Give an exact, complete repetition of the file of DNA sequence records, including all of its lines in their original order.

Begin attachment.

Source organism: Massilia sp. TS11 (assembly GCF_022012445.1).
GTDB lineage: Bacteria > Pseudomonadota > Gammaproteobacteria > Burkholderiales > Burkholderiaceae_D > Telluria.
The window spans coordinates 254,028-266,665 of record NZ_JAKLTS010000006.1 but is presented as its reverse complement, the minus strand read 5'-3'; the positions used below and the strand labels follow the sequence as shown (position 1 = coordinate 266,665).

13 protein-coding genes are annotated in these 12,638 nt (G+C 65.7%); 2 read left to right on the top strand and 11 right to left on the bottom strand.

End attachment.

Source organism: Massilia sp. TS11 (assembly GCF_022012445.1).
GTDB lineage: Bacteria > Pseudomonadota > Gammaproteobacteria > Burkholderiales > Burkholderiaceae_D > Telluria.
The window spans coordinates 254,028-266,665 of record NZ_JAKLTS010000006.1 but is presented as its reverse complement, the minus strand read 5'-3'; the positions used below and the strand labels follow the sequence as shown (position 1 = coordinate 266,665).

13 protein-coding genes are annotated in these 12,638 nt (G+C 65.7%); 2 read left to right on the top strand and 11 right to left on the bottom strand.